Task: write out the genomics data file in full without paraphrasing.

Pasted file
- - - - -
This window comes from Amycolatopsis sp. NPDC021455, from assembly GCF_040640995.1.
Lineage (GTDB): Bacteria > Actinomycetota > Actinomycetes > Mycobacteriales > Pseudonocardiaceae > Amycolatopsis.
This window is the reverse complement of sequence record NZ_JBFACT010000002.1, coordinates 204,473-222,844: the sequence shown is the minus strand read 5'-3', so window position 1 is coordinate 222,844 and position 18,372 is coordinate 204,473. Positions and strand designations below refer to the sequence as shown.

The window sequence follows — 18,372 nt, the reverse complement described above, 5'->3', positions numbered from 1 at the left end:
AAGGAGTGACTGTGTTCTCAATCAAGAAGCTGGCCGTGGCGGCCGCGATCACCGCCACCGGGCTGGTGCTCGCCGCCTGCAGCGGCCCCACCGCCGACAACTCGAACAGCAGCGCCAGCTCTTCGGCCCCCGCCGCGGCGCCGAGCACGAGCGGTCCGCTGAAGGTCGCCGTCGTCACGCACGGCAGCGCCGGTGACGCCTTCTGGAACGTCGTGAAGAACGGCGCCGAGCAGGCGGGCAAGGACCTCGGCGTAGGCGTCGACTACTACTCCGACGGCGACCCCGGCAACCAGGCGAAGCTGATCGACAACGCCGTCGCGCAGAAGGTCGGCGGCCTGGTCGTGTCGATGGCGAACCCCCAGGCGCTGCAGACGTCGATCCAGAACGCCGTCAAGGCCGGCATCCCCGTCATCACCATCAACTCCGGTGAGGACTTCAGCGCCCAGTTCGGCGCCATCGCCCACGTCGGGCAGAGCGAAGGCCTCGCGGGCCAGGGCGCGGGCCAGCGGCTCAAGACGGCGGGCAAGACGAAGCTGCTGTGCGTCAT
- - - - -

This window comes from Amycolatopsis sp. NPDC021455, from assembly GCF_040640995.1.
Lineage (GTDB): Bacteria > Actinomycetota > Actinomycetes > Mycobacteriales > Pseudonocardiaceae > Amycolatopsis.
This window is the reverse complement of sequence record NZ_JBFACT010000002.1, coordinates 204,473-222,844: the sequence shown is the minus strand read 5'-3', so window position 1 is coordinate 222,844 and position 18,372 is coordinate 204,473. Positions and strand designations below refer to the sequence as shown.

The window sequence follows — 18,372 nt, the reverse complement described above, 5'->3', positions numbered from 1 at the left end:
AAGGAGTGACTGTGTTCTCAATCAAGAAGCTGGCCGTGGCGGCCGCGATCACCGCCACCGGGCTGGTGCTCGCCGCCTGCAGCGGCCCCACCGCCGACAACTCGAACAGCAGCGCCAGCTCTTCGGCCCCCGCCGCGGCGCCGAGCACGAGCGGTCCGCTGAAGGTCGCCGTCGTCACGCACGGCAGCGCCGGTGACGCCTTCTGGAACGTCGTGAAGAACGGCGCCGAGCAGGCGGGCAAGGACCTCGGCGTAGGCGTCGACTACTACTCCGACGGCGACCCCGGCAACCAGGCGAAGCTGATCGACAACGCCGTCGCGCAGAAGGTCGGCGGCCTGGTCGTGTCGATGGCGAACCCCCAGGCGCTGCAGACGTCGATCCAGAACGCCGTCAAGGCCGGCATCCCCGTCATCACCATCAACTCCGGTGAGGACTTCAGCGCCCAGTTCGGCGCCATCGCCCACGTCGGGCAGAGCGAAGGCCTCGCGGGCCAGGGCGCGGGCCAGCGGCTCAAGACGGCGGGCAAGACGAAGCTGCTGTGCGTCAT